Oscar Gold 2018 – Best Supporting Actor

The Supporting Actor category is always one of the more fun ones. It’s one of the few “major” Oscars that really takes all comers. At times I’ve honestly wondered if they should change the name to Best Character Actor, because it truly allows for great performances and character development, because the supporting roles are by definition on the periphery.

That makes for a great range in performances and a variety of character types. In the last decade alone we’ve had a posthumous award for a leading man playing a sociopathic clown, a drug dealer who teaches a young gay man about the realities of life and love, an abusive music teacher, a communist spy, and two diametrically opposed performances from Christoph Waltz all be recognized by the Academy.

If there’s a flaw to be had it’s that more often than not, the result is something of a foregone conclusion (which is why in recent years it’s been the first award handed out on Oscar Night; get the obvious ones out of the way early). Two years ago there was a lot of intrigue to be had in a stacked field where Mark Rylance’s brilliant performance in Bridge of Spies won out over exceptional work from Christian Bale, Mark Ruffalo, Tom Hardy, and Sylvester Stallone. But apart from that, you have to go back to 2007, when Alan Arkin pulled the upset over Eddie Murphy. Even this year, the result is pretty much in the bag, but we’re not here to predict anything just yet. We’ll save that for the final pre-ceremony post come March.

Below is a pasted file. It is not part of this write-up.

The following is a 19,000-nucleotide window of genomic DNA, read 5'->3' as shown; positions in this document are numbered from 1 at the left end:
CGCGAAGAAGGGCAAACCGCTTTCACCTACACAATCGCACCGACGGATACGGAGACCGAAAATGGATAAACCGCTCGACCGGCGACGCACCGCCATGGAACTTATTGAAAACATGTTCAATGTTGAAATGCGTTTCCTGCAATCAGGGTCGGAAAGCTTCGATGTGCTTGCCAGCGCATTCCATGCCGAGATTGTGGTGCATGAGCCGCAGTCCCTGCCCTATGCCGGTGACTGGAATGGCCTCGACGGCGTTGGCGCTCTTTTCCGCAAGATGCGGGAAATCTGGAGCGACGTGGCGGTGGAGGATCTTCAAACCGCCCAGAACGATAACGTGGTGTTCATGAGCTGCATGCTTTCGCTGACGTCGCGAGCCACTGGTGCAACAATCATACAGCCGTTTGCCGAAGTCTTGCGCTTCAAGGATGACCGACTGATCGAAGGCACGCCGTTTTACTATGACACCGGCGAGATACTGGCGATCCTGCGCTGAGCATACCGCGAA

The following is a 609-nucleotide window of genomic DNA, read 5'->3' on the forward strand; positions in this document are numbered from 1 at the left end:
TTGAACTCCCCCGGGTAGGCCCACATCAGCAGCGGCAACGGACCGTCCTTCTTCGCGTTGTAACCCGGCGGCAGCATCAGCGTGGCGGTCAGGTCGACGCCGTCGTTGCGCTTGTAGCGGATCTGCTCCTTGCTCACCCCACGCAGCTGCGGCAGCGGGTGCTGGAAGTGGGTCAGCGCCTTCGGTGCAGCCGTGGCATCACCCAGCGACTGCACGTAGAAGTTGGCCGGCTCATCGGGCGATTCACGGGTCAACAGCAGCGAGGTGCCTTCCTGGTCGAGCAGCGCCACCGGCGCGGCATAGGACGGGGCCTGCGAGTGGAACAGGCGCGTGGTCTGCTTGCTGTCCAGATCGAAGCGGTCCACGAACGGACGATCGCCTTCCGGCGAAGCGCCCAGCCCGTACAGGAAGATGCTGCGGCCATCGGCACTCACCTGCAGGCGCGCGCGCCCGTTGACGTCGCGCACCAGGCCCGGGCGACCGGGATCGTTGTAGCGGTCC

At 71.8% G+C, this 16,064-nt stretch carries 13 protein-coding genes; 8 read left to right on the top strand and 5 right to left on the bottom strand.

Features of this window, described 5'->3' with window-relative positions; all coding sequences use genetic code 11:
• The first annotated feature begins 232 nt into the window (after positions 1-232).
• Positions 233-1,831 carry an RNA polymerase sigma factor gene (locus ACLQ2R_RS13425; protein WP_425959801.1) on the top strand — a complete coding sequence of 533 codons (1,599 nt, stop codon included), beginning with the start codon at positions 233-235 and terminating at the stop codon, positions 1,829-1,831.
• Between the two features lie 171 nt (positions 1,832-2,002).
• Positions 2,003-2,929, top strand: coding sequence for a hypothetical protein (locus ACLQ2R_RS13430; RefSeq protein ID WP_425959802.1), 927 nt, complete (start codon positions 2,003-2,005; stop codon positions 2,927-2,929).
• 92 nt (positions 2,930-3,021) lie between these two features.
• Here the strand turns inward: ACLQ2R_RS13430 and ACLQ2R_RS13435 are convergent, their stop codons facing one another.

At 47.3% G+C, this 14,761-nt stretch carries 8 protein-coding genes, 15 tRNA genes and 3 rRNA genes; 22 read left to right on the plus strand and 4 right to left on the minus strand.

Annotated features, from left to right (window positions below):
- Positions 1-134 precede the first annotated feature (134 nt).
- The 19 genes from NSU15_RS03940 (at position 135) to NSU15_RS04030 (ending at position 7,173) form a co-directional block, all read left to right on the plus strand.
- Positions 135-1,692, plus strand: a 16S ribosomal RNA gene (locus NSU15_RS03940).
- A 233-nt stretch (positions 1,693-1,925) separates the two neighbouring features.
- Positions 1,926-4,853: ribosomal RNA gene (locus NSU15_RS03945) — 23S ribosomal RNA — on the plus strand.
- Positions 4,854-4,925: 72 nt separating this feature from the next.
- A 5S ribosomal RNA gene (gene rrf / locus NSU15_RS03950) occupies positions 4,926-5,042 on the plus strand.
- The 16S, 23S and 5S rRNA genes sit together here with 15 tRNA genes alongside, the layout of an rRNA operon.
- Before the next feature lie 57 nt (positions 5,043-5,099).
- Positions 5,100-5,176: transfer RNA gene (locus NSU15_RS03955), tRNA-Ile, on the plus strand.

Here are the nominees for this year’s prize:

Willem Dafoe – The Florida Project
This was a difficult movie for me to watch. There are some critics who absolutely loved it. In fact, the A.V. Club literally named it the best film of 2017. I recognized a lot of the technical and artistic merits that have been praised, but to be perfectly honest, I fucking HATED this movie. I hated the white trash parents (and the fact that the “actors” were really Instagram models), I hated the hellion kids who spent the first half of the film causing mayhem and screaming like Dakota Fanning in War of the Worlds, and I hated the vignettes-without-an-actual-story plot presentation.

That said, Willem Dafoe was utterly brilliant. His performance as Bobby Hicks, the de facto father figure for all the bottom rung residents at his knockoff roadside motel was the only thing I enjoyed about the film. He’s at once meticulous, caring, stern, and an anchoring dose of reality for everyone around him. He’s hard on his residents, but always in their corner when they need him. There’s a particular scene where an old pedophile is talking to the children before Bobby intervenes. The range displayed here as he gently ushers the man away, taking extreme care to make sure the kids don’t realize just how in danger they are, to placating the man’s lies about wanting a soda, to the simmering righteous rage he displays when he finally ejects him from the property was something truly wonderful to behold. This may have been Dafoe’s finest performance ever. I just wish it was in a better movie.

Woody Harrelson – Three Billboards Outside Ebbing, Missouri